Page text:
Update: Zack says in the comments that he's not working the race. Rather, he bought the domain to protect it from squatters or his opponents.

Categories: Blogs

January 23, 2006

  • Brad DeLong at TPM Cafe revisits Sue Schimdt's past reporting on Abramoff in this ongoing "issue" of his "directing" money to Democrats: Washington Post reporter Susan Schimdt, February 22, 2004: "Under Abramoff's guidance, the four tribes -- Michigan's Saginaw Chippewas, the Agua Caliente of California, the Mississippi Choctaws and the Louisiana Coushattas... have loosened their traditional ties to the Democratic Party, giving Republicans two-thirds of the $2.9 million they have donated to federal candidates since 2001, records show..."
  • Only in this administration is this actually news: "Bush to Take Unscripted Audience Questions." Of course, the audiences are still screened and hand-picked. Kind of defeats the purpose, no?
  • With energy costs approaching an all-time high, and industry profits soaring, this story should garner some attention.
    If royalty payments in fiscal 2005 for natural gas had risen in step with market prices, the government would have received about $700 million more than it actually did, a three-month investigation by The New York Times has found. . . .

    The disparities in gas prices parallel those uncovered just five years ago in a wave of scandals involving royalty payments for oil. From 1998 to 2001, a dozen major companies, while admitting no wrongdoing, paid a total of $438 million to settle charges that they had fraudulently understated their sale prices for oil.

    Since then, the government has tightened its rules for oil payments. But with natural gas, the Bush administration recently loosened the rules and eased its audits intended to uncover cheating.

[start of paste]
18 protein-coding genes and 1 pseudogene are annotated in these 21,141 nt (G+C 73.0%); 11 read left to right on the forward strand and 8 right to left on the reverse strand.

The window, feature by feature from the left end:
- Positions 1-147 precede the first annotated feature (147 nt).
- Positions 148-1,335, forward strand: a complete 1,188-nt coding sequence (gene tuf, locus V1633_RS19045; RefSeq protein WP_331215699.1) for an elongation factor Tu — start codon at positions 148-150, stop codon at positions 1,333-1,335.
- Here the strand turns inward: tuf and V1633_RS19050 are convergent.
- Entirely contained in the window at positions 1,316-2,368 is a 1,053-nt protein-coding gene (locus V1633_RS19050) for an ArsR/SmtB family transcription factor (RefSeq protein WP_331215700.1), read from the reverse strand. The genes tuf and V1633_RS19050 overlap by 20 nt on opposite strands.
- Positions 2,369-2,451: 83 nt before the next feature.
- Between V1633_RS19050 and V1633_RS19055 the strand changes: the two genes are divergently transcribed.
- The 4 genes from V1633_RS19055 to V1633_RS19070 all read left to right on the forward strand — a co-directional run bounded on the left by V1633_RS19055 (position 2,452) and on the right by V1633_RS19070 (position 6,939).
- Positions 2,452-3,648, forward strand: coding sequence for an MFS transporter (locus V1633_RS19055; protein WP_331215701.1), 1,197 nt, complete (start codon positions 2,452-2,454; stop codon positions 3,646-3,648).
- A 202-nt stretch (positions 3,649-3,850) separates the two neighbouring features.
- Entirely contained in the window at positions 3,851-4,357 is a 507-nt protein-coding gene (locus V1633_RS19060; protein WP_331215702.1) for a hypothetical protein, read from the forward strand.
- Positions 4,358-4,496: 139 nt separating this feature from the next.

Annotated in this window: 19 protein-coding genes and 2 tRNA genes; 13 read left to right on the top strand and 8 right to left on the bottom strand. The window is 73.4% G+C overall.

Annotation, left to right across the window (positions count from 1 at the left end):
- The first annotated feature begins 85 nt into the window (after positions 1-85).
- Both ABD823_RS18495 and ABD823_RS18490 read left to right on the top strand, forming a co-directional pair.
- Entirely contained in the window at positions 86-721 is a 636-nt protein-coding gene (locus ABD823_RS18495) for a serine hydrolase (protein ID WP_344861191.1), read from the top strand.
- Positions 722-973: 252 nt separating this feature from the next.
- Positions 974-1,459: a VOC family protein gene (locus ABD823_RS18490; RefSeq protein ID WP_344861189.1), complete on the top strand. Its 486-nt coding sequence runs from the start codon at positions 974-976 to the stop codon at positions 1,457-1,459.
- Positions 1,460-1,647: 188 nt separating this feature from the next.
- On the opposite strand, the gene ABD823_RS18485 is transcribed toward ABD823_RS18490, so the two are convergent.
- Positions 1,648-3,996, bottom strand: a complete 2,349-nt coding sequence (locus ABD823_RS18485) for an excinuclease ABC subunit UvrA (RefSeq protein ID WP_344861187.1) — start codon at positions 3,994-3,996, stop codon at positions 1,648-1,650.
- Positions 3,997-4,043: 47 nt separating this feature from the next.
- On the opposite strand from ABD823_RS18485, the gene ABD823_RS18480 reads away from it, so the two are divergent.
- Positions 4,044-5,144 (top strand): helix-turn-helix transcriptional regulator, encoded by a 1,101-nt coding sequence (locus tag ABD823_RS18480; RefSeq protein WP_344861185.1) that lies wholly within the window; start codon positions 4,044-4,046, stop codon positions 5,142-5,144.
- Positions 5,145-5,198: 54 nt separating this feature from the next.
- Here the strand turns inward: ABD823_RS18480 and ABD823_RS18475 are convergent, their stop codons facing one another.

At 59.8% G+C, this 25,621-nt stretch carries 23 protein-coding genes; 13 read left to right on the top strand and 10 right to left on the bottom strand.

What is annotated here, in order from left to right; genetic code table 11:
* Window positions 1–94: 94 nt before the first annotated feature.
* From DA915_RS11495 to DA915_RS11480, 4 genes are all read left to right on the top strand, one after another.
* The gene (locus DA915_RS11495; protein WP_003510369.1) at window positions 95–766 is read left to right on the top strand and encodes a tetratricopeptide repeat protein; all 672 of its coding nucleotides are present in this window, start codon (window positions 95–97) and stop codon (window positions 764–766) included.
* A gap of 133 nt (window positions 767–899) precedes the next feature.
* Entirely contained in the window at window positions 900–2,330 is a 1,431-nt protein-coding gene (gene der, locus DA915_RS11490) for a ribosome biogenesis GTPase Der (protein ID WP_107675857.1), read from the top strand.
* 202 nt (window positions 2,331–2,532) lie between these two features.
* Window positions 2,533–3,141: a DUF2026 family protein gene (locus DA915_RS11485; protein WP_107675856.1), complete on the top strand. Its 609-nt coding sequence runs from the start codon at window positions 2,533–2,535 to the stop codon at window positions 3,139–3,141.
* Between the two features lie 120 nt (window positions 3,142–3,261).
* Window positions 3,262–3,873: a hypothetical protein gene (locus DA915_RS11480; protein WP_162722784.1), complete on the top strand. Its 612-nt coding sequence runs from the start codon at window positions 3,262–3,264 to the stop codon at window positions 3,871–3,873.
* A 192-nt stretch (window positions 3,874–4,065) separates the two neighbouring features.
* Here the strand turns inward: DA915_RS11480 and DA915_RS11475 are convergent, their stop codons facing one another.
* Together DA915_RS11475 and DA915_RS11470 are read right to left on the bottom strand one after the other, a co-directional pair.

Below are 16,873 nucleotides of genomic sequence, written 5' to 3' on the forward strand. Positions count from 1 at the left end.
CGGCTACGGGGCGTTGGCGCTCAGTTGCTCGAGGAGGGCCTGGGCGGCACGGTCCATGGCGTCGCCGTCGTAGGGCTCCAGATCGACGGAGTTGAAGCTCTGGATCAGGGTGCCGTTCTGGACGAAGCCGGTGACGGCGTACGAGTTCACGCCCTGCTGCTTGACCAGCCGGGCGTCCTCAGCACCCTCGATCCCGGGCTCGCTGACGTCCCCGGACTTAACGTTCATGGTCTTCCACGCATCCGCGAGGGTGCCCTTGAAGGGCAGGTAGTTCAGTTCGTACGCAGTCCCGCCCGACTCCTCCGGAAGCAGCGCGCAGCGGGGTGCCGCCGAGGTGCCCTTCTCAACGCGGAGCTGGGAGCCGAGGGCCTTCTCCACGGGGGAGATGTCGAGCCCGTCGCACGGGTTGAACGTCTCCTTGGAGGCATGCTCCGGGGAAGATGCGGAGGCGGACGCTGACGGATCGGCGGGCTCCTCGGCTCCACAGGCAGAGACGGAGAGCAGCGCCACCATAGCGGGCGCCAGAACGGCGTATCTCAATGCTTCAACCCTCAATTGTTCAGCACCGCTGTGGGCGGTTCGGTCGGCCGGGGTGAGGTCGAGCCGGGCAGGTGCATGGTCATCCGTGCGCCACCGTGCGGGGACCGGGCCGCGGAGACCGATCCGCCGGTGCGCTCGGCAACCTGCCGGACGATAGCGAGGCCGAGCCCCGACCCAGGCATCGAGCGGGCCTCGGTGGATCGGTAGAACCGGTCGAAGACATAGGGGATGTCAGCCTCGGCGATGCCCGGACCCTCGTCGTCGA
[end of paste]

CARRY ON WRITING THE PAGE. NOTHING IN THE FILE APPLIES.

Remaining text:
• If you hadn't already noticed, ARG has Bush's approval at 36%. Go talk about it in JCPOK's diary.
  • Wingnut Richard Pombo (CA-11) has a primary opponent, former seven-term Congressman (and ardent environmentalist) Pete McCloskey. Says McCloskey, "Winning isn't the issue. The issue is forcing a debate on which way the Republican Party goes. . . . This guy Pombo, he wants to privatize the remaining public lands in California and he has the power to do it. He's the chairman of the House Resources Committee. He's up to his neck with Abramoff."
  • Check out this diary from the  Northwest Progressive Institute on podcasting. This is an exciting new use of technology that is a harbinger of things to come for the progressive community. Cool stuff.
  • Check out this intriguing profile of Ken Mehlman at Huffington Post. There's good stuff in there, way beyond whether or not Mehlman is gay. Here's a fun quote:
    Nevertheless, Republican sentiment about the upcoming 2006 and 2008 elections hovers somewhere between resignation and panic. "We are in danger of losing both the House and Senate next year," says a former aide to Dick Cheney. "That's the truth of it. Santorum is probably out, Talent [R- Missouri], [Conrad] Burns and Lincoln Chafee are endangered and we could lose everything in Ohio if we don't shape up."
  • Meteor Blades wants us to be sure to highlight this:
    NEW YORK -- More than a decade after 16-year-old Amy Fisher had a sexual relationship with a much-older car mechanic and shot his wife in the face, the one-time "Long Island Lolita" and Joey and Mary Jo Buttafuoco have agreed to appear together in a televised reunion. What Meteor Blades wants....

Categories: Blogs
Earlier, I posted the New York Times editorial opposing Judge Alito's confirmation to the Supreme Court. It goes without saying I agree wholeheartedly with its sentiments.

But I think it is clear that a debate continues on whether elevating Alito to the Nation's highest Court is an acceptable result.

Because of the importance of this decision and because of the importance of Justice Sandra Day O'Connor's decisive influence on so many of the monumental issues the Court faced in the last 25 years, I urge the Senate to extend debate on this most important subject.

It seems clear to me that the significance of Alito's views on executive power, access to the courts, civil liberties, the right to privacy, the federal Commerce power, and a myriad of other issues, is only now coming into proper focus. More time is needed for the Senate to properly carry out its Constitutional function of advice and consent.